Sunday, January 8, 2017

Travels on the Mother Road, Route 66 - Part 8, New Mexico

Let's continue our drive along The Mother Road, Route 66, into New Mexico, the "Land of Enchantment." Crossing the border from Arizona to New Mexico, I was running short on time and could not follow all sections of old 66. In many areas, 66 followed the frontage road paralleling Interstate 40 - I think the original pavement is gone. I headed to Gallup to find a hotel.
The famous El Rancho Hotel is still in business. The western motif is possibly a bit over-the-top, but this is Route 66, and the El Rancho really does ooze the ambiance of the old west, glamour, and movie stars. Numerous stars stayed here while filming classic westerns during the 1930s and 1940s, and the rooms are labeled with their names rather than numbers. Today, European and Asian tourists love the place.
It would be hard to find a more exuberant lobby than this amazing timber and portrait-filled space with two stately curving wood stairs leading up to the rooms. There is a tiny elevator off to one side, and the desk clerk needs to operate it with a manual lever. I wonder if they once had a fellow dressed as an Indian Chief run the lift?
They assigned me to the Lorraine Day room, which was cosy. The compact bathroom had a tub and plumbing fittings similar to the ones in our 1920s house. The restaurant in the El Rancho is not very inspiring.
Unfortunately, the rest of Gallup is uninspiring, as well. Other than the El Rancho, the other lodgings looked rough. In the morning, I packed up and departed.
I had to push on and continued east. Wow, many people drive 90 mph along Interstate 40. At high altitude, I had to push the old Volvo hard - pedal to the metal. Fortunately, I was able to find gasoline stations with 100% gasoline (meaning no ethanol), which runs better in European cars that predate the ethanol boondogle.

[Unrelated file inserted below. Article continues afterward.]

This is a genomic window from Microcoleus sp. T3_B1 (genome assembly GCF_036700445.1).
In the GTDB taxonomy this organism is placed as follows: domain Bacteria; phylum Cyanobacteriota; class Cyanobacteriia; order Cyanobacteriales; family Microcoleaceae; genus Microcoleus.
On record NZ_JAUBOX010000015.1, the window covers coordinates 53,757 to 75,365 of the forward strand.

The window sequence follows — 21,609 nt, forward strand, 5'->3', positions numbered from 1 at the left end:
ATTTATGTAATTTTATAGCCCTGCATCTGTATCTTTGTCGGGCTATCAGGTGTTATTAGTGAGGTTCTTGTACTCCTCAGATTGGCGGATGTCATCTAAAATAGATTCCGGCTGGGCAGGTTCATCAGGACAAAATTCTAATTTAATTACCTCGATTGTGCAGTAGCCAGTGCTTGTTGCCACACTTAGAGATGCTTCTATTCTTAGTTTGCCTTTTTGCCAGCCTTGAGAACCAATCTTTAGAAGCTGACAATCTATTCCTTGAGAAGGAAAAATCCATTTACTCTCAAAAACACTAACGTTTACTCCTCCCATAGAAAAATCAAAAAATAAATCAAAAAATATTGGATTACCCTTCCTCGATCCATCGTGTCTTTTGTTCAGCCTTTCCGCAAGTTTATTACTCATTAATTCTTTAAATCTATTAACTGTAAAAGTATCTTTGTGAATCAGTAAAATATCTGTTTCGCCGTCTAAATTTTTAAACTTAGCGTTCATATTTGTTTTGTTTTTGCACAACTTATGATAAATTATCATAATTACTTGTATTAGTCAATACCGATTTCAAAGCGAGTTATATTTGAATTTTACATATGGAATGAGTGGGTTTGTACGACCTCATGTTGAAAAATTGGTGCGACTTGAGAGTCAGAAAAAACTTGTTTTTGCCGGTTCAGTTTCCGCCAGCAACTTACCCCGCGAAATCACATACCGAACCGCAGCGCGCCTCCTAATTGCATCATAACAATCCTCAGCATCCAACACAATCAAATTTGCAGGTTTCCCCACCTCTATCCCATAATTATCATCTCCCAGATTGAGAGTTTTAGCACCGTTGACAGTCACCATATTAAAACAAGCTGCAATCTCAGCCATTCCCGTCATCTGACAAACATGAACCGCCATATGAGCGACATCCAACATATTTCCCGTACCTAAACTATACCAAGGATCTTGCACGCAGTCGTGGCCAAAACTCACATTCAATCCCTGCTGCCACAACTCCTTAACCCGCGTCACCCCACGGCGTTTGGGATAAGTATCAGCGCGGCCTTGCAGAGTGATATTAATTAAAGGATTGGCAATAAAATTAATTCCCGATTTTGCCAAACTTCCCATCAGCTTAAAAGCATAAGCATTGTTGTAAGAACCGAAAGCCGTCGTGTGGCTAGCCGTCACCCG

The "top of the world" is the North American Continental Divide, here at an elevation of 7,245 ft (2,208 m).
This map shows the western continental divide, generated from various data sources at ArcGIS.com (hosted by Esri  (a.k.a. Environmental Systems Research Institute)). West of this dividing line, rainfall flows to the Gulf of California or Pacific Ocean, while rainfall to the east makes its way into the Mississippi River basin and, eventually, to the Gulf of Mexico. In Arizona and west New Mexico, although water flows into the Colorado River, very little reaches the Gulf of California because most is diverted along the way for agriculture and urban use.
Continuing east, I reached Grants, a town in Cibola County, about 80 miles west of Albuquerque. The old Swap Meet had not been swapping for many years.
The pawn shop was a bit more active, with plenty of "old-fashioned" stuff to give it the antique look. The Continental Divide Trail passes near here, and many through hikers pick up supplies or rest in Grants.
The historic Rio Puerco bridge, crossing the Rio Puerco, was built in the 1930s under a program funded by President Roosevelt's administration. It is a Parker truss design bridge, common in the 1920s and 1930s. Interstate 40 now carries traffic across the valley, and this old bridge is for pedestrian use only.

Next stop: Albuquerque.

Photographs taken with a Fuji X-E1 digital camera with various lenses. I broke my film camera earlier in the trip and therefore could not use any black and white film.

1 comment:

  1. Nice report on Route 66. I had not heard of the El Rancho before. I'll stop in there next time I visit Gallup.

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